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Mulching that last rain of leaves and Winter Squash in the kitchen!

11:23 AM

Well, the leaves raining down in the yard made a huge mess and we spent the afternoon mulching them with the lawnmower and spreading them on the garden beds.  A great solution to our gardening and landscaping needs, considering a load of wood chips usually puts you back about $300. And we'd probably need at least one, if not 2, every single year to properly tuck in our yard and gardens for their Winter nap.

Sitting on the kitchen table from this week's haul are a few Acorn squash.  I wait all year for the opportunity to use this ingredient as I find it tastes best during the cold months of the year.  It can be a meal unto itself, or it's lovely served with pork tenderloin.  I love serving this to guests as it's pretty to look at as well as delicious.

Stuffed Acorn Squash
3 large Acorn squash
5 tbsp margarine
2 garlic cloves, minced
1 medium onion, chopped
1 medium carrot, diced
1 celery stalk, diced
1/2 cup cubed squash ( pumpkin, butternut, acorn, hubbard, etc)
1/2 cup diced mushrooms
3/4 cups stale bread, torn into bite-sized pieces (you could use corn or quinoa bread, if you're avoiding wheat ingredients)
2 eggs, lightly beaten (omit if vegan and substitute a little water and oil to moisten the bread)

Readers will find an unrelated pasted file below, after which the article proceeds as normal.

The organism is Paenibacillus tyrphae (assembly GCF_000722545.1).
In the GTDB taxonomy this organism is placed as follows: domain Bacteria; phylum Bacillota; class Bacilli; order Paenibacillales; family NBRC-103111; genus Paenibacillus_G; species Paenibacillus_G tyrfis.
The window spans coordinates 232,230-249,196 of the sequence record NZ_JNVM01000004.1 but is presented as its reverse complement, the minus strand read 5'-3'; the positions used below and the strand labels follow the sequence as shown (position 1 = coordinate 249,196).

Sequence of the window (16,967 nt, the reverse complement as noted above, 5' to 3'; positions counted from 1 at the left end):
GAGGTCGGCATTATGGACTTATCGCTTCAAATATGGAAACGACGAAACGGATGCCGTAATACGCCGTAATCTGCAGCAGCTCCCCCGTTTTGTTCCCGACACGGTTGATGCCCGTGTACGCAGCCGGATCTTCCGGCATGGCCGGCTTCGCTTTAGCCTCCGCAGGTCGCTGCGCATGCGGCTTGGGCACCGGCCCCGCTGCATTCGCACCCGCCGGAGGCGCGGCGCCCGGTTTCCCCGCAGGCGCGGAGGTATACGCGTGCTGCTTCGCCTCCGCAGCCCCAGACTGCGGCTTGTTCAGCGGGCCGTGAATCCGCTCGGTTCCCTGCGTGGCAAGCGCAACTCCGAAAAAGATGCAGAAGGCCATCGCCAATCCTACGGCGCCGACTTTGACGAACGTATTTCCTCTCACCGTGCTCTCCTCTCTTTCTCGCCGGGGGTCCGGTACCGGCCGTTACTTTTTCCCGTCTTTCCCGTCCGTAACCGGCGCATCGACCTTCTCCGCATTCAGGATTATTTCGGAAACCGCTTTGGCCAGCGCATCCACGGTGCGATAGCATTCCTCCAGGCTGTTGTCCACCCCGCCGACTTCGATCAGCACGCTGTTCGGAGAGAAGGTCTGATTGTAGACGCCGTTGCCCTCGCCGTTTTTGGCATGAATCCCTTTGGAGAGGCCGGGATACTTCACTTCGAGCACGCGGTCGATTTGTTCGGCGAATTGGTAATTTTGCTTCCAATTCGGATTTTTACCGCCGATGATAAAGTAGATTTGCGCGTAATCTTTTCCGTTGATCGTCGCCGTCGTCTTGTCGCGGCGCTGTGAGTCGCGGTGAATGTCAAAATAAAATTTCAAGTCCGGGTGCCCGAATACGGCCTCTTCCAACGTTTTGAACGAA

1/3 cup chopped fresh parsley
1/4 cup chopped fresh sage
1/3 cup chopped nuts (chestnuts are AMAZING in this)
2 cups good vegetable stock
1 cup hot apple cider or sweet white wine
Seasalt to taste

Preheat oven to 350f.  Wash whole acorn squash and cut into halves lengthwise (creating 6 "bowls") and remove seeds.

In a skillet, heat margarine ( I use Earthbalance brand Soy based margarine b/c it has NO transfat).  Add the garlic, onion, carrot, celery, cubed squash, and mushrooms.  Saute until veggies are tender and your house smells delicious.
Set aside.

In a large bowl, mix bread pieces, eggs, parsley, sage, and chopped nuts.

Add bread mixture to sauteed vegetables and stir to mix thoroughly, then add veggie broth. Continue to mix  adding broth (which has been previously salted to taste) as necessary, until stuffing is VERY soft.

Mound stuffing into squash halves and place in a large casserole dish (or 2). Add apple cider or sweet wine to the bottom of the baking dish.  Bake in oven uncovered, basting with pan juices every 15 minutes until squash is fork-tender and stuffing is cooked through (about 1 hour... possibly more depending on the size and density of your squash). 

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